Assessment of traditional ecological knowledge and beliefs in the utilisation of important plant species: The case of Buhanga sacred forest, Rwanda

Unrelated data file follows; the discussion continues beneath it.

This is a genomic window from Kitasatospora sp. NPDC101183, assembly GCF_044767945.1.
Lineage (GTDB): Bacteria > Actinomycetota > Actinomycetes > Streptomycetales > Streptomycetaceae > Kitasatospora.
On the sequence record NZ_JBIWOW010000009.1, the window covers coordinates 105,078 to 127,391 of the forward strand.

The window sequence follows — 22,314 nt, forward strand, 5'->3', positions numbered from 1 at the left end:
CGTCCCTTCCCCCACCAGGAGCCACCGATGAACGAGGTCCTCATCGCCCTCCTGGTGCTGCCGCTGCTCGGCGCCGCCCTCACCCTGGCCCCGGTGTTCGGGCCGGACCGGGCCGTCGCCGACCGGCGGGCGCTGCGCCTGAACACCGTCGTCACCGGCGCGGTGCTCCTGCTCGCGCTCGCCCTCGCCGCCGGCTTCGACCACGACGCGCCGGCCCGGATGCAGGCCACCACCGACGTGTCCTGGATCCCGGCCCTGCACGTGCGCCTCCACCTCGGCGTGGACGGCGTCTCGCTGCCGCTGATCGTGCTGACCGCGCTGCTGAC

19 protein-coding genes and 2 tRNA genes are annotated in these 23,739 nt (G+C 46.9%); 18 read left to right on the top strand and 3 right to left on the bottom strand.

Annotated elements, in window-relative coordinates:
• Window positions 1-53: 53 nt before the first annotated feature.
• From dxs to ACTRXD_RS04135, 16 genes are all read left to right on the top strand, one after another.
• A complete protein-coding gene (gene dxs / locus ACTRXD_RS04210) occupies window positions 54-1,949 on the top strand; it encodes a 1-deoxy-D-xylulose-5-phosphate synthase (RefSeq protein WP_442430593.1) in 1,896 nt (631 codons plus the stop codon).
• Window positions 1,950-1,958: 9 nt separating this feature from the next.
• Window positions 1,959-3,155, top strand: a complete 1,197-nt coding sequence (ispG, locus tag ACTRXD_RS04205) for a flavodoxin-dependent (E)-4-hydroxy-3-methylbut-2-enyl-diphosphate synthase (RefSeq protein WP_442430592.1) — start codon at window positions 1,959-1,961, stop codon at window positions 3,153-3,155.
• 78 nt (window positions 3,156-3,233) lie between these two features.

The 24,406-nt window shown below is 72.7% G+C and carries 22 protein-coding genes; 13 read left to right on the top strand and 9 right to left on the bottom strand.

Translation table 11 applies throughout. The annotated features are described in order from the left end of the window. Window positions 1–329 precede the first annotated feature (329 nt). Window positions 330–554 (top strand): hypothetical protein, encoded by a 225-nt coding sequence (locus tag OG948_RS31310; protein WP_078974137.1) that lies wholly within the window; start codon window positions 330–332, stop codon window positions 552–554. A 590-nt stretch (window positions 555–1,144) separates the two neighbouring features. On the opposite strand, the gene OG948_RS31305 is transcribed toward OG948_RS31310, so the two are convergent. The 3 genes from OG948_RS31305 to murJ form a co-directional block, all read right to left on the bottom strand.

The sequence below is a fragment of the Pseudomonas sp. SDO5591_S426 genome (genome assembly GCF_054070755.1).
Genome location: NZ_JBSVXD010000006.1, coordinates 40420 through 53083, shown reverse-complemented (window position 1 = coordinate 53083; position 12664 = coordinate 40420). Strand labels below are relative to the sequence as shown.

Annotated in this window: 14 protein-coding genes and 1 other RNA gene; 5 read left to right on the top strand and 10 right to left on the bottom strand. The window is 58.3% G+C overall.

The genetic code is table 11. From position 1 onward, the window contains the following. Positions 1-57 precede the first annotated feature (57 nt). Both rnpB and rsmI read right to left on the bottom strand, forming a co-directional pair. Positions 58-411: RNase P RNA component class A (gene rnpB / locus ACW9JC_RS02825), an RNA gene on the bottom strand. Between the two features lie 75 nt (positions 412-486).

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Traditional ecological knowledge is an integrated part of the African people and indeed the Rwandese for cultural purpose. Buhanga sacred forest is a relict forest of tremendous ecologica I importance to Rwandan society located in Musanze District. The aim of this study was to assess the traditional ecological knowledge and belief in the utilisation of some important plant species for the conservation of Buhanga sacred forest. Ecological information about ethnomedicina I and traditional practices were collected following structured questionnaire through interview involving eight traditional healers and three focus group discussions. Data were collected from the natural habitats, home gardens, farmlands and roadsides of Buhanga sacred forest. A total of 45 botanical taxa belonging to 28 families were reported to be used by the I oca I community. Species such as Hiallantaisia cicatricoso and Serra septeuttrionalis were the popular species cited by traditional healers to treat hum an and an im a I diseases and ailments, respectively. The results of the study indicated that because of the cultural norms and values associated with the sacred forest, this has led to non-exploitation. The study presents key sites and plant species in which their use and belief can lead to their conservation. However, not only is it imperative to conserve traditional local knowledge for biocultural conservation motives but there is also need to train traditional healers on how to domesticate indigenous species as conservation measure because sonic species have become susceptible to extinction.
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